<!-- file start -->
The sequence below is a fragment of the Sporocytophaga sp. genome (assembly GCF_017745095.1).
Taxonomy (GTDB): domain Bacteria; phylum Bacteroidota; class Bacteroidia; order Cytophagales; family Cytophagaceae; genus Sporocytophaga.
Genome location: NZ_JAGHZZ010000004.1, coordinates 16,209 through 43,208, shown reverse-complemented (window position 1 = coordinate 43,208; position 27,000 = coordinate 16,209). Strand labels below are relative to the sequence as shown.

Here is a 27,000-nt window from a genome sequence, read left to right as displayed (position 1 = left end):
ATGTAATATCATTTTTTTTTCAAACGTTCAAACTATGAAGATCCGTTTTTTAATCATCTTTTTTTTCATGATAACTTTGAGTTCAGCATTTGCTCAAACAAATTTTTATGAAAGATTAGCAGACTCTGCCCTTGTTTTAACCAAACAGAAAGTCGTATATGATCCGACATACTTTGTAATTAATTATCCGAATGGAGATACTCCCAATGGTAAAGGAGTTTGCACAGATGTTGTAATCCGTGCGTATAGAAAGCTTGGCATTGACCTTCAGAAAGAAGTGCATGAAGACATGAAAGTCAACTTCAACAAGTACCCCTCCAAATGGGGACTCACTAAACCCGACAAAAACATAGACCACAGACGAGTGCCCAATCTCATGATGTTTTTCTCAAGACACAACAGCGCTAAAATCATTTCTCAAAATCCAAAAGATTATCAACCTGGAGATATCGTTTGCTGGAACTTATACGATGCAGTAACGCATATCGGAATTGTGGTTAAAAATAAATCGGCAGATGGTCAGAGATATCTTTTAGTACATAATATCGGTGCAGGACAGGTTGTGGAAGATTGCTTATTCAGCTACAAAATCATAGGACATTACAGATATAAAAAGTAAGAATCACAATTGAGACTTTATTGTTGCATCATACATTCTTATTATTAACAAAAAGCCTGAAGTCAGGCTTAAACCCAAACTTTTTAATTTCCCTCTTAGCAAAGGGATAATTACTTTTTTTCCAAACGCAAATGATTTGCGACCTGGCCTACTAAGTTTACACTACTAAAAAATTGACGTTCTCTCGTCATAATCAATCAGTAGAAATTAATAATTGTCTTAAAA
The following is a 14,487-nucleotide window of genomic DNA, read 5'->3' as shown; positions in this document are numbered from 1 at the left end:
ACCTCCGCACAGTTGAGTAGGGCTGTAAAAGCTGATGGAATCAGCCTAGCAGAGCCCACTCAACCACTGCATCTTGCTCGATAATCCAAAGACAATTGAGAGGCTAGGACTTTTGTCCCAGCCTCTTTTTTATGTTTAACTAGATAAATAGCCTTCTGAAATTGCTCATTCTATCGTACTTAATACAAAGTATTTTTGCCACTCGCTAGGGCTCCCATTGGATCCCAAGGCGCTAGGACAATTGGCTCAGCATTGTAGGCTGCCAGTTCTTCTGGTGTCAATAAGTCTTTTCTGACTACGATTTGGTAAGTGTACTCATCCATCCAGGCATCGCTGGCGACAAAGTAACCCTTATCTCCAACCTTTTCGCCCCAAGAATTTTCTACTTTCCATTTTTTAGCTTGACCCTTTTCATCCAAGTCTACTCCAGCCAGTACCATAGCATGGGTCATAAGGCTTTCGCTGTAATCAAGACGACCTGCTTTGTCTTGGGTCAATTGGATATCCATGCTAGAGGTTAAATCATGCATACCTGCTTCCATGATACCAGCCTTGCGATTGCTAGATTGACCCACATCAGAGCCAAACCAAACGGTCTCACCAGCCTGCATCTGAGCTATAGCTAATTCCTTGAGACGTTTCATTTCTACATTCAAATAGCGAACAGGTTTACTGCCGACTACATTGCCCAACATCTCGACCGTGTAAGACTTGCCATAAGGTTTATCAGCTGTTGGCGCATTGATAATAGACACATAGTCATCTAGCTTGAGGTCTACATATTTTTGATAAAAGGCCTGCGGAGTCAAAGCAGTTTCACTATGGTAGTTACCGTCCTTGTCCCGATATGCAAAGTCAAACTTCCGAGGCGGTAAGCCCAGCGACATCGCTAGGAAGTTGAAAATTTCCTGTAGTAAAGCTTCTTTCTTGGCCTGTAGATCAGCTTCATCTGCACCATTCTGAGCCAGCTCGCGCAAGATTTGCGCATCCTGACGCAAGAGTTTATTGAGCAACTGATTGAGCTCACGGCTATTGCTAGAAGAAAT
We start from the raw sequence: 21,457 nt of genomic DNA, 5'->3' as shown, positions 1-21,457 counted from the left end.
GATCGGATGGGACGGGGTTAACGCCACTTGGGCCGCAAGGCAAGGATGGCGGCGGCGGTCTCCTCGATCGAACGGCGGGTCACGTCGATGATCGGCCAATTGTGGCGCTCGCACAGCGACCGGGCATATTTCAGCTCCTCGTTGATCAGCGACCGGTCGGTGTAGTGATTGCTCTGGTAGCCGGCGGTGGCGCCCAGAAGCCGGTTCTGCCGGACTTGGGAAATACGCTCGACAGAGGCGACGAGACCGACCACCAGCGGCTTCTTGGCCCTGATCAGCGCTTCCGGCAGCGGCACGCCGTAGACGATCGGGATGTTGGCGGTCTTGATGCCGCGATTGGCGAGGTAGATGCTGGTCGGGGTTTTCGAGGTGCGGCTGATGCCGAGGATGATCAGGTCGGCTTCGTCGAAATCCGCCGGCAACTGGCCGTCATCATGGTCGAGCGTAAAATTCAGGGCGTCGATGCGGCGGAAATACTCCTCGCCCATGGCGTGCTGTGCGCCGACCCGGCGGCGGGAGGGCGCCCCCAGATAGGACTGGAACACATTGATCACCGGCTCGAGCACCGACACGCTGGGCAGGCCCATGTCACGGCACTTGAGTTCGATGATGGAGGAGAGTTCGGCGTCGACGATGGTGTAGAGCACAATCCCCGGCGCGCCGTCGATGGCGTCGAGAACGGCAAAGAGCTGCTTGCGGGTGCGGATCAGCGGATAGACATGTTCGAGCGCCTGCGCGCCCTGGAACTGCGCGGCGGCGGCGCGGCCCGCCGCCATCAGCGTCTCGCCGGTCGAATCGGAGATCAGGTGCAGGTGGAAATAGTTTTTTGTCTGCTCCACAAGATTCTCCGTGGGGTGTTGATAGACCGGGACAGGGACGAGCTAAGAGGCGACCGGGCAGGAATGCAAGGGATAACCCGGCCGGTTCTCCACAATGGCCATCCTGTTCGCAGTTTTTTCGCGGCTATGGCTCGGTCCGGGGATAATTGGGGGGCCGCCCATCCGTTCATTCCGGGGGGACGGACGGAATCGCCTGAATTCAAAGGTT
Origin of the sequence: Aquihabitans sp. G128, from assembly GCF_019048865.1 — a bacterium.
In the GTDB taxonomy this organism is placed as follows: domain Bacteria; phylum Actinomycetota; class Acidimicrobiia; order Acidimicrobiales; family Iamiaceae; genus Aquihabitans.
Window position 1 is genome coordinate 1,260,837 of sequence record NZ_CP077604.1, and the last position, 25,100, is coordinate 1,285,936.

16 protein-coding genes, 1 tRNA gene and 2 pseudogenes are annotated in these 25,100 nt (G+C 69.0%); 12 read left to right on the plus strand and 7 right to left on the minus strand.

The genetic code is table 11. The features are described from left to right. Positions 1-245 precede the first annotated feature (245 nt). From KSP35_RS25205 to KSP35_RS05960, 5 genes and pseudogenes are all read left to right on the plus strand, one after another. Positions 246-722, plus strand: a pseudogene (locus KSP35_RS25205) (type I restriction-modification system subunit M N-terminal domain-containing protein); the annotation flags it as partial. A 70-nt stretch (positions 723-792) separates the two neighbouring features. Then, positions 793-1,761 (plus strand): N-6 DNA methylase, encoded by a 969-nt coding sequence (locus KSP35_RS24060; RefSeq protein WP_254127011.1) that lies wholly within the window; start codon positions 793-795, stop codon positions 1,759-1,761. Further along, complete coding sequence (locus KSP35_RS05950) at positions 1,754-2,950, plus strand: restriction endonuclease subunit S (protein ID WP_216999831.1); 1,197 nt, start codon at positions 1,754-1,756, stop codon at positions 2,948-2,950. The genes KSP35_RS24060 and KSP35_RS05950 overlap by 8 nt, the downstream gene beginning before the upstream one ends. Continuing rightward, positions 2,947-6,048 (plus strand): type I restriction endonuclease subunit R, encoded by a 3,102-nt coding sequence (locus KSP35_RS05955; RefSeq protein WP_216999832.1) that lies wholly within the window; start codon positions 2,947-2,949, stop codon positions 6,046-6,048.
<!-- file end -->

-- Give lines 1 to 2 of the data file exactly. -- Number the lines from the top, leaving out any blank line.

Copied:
The sequence below is a fragment of the Sporocytophaga sp. genome (assembly GCF_017745095.1).
Taxonomy (GTDB): domain Bacteria; phylum Bacteroidota; class Bacteroidia; order Cytophagales; family Cytophagaceae; genus Sporocytophaga.